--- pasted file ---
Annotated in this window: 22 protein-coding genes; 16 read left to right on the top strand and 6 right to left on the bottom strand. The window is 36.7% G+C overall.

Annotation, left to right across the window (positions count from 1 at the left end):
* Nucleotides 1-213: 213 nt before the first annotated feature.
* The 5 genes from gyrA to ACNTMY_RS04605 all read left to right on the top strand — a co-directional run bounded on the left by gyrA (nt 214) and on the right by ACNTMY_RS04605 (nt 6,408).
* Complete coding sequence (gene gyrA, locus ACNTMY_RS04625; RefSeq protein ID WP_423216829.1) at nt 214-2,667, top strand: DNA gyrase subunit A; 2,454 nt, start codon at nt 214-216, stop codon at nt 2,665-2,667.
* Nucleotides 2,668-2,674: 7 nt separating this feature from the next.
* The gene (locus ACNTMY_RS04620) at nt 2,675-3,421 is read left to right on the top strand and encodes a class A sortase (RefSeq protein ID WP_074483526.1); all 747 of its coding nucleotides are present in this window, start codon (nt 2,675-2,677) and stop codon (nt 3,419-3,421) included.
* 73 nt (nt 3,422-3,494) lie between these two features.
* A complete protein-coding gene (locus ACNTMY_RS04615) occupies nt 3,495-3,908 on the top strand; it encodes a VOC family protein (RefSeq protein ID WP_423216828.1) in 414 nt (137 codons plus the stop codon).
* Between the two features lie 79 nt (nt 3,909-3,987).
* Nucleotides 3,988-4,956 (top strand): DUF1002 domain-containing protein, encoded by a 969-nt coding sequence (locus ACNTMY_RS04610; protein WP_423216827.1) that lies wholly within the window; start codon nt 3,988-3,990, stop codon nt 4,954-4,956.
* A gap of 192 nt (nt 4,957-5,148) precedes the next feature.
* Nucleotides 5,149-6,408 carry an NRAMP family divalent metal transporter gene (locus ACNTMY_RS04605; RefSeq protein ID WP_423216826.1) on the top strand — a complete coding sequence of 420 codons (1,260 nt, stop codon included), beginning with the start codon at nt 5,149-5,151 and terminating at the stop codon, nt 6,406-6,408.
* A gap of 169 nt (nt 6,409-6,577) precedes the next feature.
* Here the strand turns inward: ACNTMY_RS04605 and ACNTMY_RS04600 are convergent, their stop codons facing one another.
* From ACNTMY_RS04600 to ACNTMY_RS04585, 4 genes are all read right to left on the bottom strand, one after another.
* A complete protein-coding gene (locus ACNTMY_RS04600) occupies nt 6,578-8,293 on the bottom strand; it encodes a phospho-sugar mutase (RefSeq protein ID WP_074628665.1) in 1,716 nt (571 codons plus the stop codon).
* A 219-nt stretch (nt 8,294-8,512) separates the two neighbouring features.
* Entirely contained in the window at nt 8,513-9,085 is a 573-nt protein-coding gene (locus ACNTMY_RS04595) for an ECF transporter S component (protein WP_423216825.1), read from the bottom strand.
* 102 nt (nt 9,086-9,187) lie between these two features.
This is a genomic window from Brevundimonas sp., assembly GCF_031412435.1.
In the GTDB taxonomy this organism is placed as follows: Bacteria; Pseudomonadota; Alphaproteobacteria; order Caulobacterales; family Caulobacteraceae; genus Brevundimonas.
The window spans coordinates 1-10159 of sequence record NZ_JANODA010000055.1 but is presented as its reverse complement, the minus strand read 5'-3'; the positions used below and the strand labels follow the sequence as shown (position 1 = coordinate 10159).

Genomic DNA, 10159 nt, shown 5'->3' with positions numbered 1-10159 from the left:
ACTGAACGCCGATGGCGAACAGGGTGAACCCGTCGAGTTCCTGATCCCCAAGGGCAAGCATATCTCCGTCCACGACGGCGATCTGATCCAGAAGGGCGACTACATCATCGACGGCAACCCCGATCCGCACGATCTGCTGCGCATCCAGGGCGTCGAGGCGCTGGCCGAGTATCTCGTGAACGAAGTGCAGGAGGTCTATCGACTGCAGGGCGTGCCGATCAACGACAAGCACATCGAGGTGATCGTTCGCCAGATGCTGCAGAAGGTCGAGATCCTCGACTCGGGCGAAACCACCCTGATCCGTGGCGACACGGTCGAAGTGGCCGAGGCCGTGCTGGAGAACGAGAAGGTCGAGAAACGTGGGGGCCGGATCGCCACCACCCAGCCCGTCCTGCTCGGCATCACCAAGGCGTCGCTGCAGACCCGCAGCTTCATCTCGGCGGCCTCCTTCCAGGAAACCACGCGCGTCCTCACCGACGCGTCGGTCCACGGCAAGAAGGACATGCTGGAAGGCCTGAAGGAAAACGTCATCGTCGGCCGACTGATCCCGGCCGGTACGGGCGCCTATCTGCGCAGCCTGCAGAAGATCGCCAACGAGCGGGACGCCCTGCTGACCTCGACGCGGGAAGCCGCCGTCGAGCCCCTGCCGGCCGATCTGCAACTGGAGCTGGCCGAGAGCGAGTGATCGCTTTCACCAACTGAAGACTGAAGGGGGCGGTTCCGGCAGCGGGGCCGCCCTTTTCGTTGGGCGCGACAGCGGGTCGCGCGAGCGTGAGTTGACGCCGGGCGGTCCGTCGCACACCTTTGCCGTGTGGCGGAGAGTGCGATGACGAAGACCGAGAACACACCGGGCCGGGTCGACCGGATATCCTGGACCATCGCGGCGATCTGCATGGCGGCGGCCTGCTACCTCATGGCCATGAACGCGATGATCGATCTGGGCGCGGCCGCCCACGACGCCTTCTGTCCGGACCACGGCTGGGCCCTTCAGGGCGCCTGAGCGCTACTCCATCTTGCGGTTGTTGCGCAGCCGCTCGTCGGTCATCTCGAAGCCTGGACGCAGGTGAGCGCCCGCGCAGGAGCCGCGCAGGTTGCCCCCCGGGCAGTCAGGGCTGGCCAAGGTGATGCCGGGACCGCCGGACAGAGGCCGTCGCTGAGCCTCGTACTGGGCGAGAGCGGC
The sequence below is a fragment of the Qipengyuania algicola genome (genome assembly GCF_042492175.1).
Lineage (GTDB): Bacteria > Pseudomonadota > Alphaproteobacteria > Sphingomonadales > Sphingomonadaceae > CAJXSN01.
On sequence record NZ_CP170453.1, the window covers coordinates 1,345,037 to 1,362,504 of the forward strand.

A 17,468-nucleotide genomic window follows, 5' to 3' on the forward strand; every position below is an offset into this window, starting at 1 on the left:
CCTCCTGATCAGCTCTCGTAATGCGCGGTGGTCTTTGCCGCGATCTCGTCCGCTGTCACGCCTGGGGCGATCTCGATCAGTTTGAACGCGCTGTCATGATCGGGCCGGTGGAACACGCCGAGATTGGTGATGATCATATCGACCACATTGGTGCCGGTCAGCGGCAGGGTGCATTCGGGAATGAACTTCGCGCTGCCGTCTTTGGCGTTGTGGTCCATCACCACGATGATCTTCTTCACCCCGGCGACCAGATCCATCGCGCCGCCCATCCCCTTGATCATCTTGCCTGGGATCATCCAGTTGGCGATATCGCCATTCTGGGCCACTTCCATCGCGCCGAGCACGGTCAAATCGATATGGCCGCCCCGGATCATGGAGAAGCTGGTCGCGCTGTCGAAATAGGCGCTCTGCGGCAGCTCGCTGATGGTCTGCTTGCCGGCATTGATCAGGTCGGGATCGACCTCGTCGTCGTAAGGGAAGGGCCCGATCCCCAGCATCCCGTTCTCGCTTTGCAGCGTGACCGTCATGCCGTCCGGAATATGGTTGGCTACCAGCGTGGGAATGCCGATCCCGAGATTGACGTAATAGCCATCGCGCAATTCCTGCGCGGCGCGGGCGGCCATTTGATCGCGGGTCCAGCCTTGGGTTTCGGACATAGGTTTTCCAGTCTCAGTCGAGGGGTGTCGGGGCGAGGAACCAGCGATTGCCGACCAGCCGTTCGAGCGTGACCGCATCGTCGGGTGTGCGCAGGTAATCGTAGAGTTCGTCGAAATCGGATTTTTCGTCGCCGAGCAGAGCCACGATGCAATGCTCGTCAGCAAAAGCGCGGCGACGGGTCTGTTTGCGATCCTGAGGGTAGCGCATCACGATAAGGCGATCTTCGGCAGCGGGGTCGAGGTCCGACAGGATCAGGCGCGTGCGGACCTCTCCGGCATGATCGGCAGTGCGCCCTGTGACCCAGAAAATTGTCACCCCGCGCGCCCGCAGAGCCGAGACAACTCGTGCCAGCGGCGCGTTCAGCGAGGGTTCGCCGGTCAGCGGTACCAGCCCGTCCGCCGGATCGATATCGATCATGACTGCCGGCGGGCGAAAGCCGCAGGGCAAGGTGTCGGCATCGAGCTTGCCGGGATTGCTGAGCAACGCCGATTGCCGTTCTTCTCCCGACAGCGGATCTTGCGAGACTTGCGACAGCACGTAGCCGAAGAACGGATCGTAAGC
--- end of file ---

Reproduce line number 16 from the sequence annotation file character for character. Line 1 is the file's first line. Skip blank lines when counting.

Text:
* From ACNTMY_RS04600 to ACNTMY_RS04585, 4 genes are all read right to left on the bottom strand, one after another.